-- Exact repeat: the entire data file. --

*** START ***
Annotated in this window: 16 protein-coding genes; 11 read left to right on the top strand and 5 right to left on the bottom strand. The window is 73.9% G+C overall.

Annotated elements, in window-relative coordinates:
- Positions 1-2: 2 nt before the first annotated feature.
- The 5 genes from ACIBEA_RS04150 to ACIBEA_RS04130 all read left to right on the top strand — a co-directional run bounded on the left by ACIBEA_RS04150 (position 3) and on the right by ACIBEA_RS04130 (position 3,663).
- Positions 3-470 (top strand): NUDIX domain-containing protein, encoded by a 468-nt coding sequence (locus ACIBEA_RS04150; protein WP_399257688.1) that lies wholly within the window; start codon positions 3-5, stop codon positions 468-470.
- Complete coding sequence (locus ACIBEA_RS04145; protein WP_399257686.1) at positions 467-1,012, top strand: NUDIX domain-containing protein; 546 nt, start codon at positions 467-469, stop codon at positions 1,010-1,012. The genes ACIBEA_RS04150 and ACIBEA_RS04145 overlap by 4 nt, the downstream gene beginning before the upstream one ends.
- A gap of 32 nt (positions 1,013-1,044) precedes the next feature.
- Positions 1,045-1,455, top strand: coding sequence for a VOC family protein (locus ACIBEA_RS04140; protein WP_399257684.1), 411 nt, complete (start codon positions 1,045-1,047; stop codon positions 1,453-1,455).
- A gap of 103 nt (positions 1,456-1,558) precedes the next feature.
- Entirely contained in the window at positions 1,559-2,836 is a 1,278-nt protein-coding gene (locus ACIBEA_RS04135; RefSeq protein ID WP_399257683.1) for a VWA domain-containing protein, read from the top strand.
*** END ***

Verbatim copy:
Annotated in this window: 16 protein-coding genes; 11 read left to right on the top strand and 5 right to left on the bottom strand. The window is 73.9% G+C overall.

Annotated elements, in window-relative coordinates:
- Positions 1-2: 2 nt before the first annotated feature.
- The 5 genes from ACIBEA_RS04150 to ACIBEA_RS04130 all read left to right on the top strand — a co-directional run bounded on the left by ACIBEA_RS04150 (position 3) and on the right by ACIBEA_RS04130 (position 3,663).
- Positions 3-470 (top strand): NUDIX domain-containing protein, encoded by a 468-nt coding sequence (locus ACIBEA_RS04150; protein WP_399257688.1) that lies wholly within the window; start codon positions 3-5, stop codon positions 468-470.
- Complete coding sequence (locus ACIBEA_RS04145; protein WP_399257686.1) at positions 467-1,012, top strand: NUDIX domain-containing protein; 546 nt, start codon at positions 467-469, stop codon at positions 1,010-1,012. The genes ACIBEA_RS04150 and ACIBEA_RS04145 overlap by 4 nt, the downstream gene beginning before the upstream one ends.
- A gap of 32 nt (positions 1,013-1,044) precedes the next feature.
- Positions 1,045-1,455, top strand: coding sequence for a VOC family protein (locus ACIBEA_RS04140; protein WP_399257684.1), 411 nt, complete (start codon positions 1,045-1,047; stop codon positions 1,453-1,455).
- A gap of 103 nt (positions 1,456-1,558) precedes the next feature.
- Entirely contained in the window at positions 1,559-2,836 is a 1,278-nt protein-coding gene (locus ACIBEA_RS04135; RefSeq protein ID WP_399257683.1) for a VWA domain-containing protein, read from the top strand.